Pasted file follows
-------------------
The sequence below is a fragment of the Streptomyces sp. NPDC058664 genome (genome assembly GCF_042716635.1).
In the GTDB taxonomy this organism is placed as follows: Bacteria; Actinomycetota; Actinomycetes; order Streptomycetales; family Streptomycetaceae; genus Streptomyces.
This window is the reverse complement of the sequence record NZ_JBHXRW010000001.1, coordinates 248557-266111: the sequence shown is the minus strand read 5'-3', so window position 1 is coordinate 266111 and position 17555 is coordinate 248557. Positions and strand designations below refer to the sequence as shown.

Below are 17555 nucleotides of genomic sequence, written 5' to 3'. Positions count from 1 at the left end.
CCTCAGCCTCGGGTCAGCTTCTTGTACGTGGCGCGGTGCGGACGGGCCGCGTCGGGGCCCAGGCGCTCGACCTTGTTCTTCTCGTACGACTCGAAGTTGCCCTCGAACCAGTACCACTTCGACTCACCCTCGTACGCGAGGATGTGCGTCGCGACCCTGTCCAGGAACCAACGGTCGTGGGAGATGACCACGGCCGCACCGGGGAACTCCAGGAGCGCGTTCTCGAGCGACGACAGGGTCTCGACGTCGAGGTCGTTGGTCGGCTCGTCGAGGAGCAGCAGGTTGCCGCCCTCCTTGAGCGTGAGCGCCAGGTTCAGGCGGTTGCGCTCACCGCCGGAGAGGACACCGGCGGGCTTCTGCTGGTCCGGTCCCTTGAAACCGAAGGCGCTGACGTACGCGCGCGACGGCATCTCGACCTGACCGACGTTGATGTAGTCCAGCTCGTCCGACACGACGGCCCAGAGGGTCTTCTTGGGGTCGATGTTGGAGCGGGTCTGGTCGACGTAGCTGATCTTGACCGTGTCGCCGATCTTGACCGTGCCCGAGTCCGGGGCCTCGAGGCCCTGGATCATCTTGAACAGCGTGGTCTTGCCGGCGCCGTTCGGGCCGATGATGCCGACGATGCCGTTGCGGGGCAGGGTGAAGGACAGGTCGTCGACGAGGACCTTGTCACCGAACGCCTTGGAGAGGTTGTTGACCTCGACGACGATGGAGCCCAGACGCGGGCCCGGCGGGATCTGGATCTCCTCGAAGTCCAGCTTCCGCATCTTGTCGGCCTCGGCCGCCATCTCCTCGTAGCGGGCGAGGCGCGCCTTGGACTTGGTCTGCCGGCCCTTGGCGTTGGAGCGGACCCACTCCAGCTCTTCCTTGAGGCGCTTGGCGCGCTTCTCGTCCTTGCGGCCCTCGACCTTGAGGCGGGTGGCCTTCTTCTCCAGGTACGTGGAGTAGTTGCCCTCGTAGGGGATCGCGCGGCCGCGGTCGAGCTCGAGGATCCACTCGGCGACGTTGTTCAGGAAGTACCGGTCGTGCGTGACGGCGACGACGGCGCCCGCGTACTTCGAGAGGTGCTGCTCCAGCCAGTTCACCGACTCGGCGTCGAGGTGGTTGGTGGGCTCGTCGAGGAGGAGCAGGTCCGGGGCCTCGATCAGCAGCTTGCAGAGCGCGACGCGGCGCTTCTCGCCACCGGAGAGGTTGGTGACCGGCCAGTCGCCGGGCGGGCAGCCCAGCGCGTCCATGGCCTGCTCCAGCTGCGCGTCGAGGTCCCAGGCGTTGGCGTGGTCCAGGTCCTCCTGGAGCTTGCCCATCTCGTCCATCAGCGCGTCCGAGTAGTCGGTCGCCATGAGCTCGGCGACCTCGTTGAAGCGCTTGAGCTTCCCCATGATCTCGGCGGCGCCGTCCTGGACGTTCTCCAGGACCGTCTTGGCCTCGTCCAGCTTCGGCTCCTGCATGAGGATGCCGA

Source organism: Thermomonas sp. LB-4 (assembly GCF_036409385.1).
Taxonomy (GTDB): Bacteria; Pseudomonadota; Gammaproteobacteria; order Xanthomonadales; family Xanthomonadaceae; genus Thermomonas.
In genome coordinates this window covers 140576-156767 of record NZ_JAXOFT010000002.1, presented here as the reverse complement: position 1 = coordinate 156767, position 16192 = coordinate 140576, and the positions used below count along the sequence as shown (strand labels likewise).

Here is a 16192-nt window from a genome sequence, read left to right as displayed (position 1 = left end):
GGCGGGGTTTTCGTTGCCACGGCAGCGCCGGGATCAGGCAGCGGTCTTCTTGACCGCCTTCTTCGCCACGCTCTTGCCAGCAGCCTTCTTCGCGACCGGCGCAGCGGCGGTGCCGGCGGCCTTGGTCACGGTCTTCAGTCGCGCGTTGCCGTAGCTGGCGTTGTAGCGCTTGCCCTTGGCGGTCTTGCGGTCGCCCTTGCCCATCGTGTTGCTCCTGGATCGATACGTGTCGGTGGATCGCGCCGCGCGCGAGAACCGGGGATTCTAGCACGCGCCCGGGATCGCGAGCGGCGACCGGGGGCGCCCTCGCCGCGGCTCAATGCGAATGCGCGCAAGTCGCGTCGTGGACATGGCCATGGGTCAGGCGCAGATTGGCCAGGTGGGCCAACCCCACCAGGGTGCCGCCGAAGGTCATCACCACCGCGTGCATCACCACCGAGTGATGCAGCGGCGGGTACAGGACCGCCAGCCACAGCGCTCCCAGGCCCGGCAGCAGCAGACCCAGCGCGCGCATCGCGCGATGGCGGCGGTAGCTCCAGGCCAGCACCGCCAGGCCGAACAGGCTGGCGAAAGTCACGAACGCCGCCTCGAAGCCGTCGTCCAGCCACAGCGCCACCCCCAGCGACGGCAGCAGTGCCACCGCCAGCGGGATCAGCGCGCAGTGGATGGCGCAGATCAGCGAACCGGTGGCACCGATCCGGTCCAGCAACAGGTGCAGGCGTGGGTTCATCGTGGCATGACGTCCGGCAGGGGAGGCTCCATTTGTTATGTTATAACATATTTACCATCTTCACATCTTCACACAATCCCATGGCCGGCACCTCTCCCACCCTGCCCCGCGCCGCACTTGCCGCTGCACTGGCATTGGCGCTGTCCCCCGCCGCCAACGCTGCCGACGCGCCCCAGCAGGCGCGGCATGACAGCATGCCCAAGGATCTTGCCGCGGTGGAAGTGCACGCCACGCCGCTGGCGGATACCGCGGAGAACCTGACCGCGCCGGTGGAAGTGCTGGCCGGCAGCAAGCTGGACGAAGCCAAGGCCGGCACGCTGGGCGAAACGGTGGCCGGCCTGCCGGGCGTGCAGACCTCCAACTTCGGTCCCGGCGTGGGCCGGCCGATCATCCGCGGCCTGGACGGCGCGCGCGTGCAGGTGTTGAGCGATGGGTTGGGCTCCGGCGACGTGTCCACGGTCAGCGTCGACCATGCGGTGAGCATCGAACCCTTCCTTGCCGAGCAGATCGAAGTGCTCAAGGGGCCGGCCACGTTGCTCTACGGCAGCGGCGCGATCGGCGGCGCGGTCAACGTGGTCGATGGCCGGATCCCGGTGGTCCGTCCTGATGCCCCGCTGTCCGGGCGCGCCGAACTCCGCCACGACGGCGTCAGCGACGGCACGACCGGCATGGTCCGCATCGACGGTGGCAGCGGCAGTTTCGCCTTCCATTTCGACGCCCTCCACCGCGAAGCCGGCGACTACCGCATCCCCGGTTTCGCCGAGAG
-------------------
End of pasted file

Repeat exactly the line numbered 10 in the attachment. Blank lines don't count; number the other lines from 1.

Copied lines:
GGCGGGGTTTTCGTTGCCACGGCAGCGCCGGGATCAGGCAGCGGTCTTCTTGACCGCCTTCTTCGCCACGCTCTTGCCAGCAGCCTTCTTCGCGACCGGCGCAGCGGCGGTGCCGGCGGCCTTGGTCACGGTCTTCAGTCGCGCGTTGCCGTAGCTGGCGTTGTAGCGCTTGCCCTTGGCGGTCTTGCGGTCGCCCTTGCCCATCGTGTTGCTCCTGGATCGATACGTGTCGGTGGATCGCGCCGCGCGCGAGAACCGGGGATTCTAGCACGCGCCCGGGATCGCGAGCGGCGACCGGGGGCGCCCTCGCCGCGGCTCAATGCGAATGCGCGCAAGTCGCGTCGTGGACATGGCCATGGGTCAGGCGCAGATTGGCCAGGTGGGCCAACCCCACCAGGGTGCCGCCGAAGGTCATCACCACCGCGTGCATCACCACCGAGTGATGCAGCGGCGGGTACAGGACCGCCAGCCACAGCGCTCCCAGGCCCGGCAGCAGCAGACCCAGCGCGCGCATCGCGCGATGGCGGCGGTAGCTCCAGGCCAGCACCGCCAGGCCGAACAGGCTGGCGAAAGTCACGAACGCCGCCTCGAAGCCGTCGTCCAGCCACAGCGCCACCCCCAGCGACGGCAGCAGTGCCACCGCCAGCGGGATCAGCGCGCAGTGGATGGCGCAGATCAGCGAACCGGTGGCACCGATCCGGTCCAGCAACAGGTGCAGGCGTGGGTTCATCGTGGCATGACGTCCGGCAGGGGAGGCTCCATTTGTTATGTTATAACATATTTACCATCTTCACATCTTCACACAATCCCATGGCCGGCACCTCTCCCACCCTGCCCCGCGCCGCACTTGCCGCTGCACTGGCATTGGCGCTGTCCCCCGCCGCCAACGCTGCCGACGCGCCCCAGCAGGCGCGGCATGACAGCATGCCCAAGGATCTTGCCGCGGTGGAAGTGCACGCCACGCCGCTGGCGGATACCGCGGAGAACCTGACCGCGCCGGTGGAAGTGCTGGCCGGCAGCAAGCTGGACGAAGCCAAGGCCGGCACGCTGGGCGAAACGGTGGCCGGCCTGCCGGGCGTGCAGACCTCCAACTTCGGTCCCGGCGTGGGCCGGCCGATCATCCGCGGCCTGGACGGCGCGCGCGTGCAGGTGTTGAGCGATGGGTTGGGCTCCGGCGACGTGTCCACGGTCAGCGTCGACCATGCGGTGAGCATCGAACCCTTCCTTGCCGAGCAGATCGAAGTGCTCAAGGGGCCGGCCACGTTGCTCTACGGCAGCGGCGCGATCGGCGGCGCGGTCAACGTGGTCGATGGCCGGATCCCGGTGGTCCGTCCTGATGCCCCGCTGTCCGGGCGCGCCGAACTCCGCCACGACGGCGTCAGCGACGGCACGACCGGCATGGTCCGCATCGACGGTGGCAGCGGCAGTTTCGCCTTCCATTTCGACGCCCTCCACCGCGAAGCCGGCGACTACCGCATCCCCGGTTTCGCCGAGAG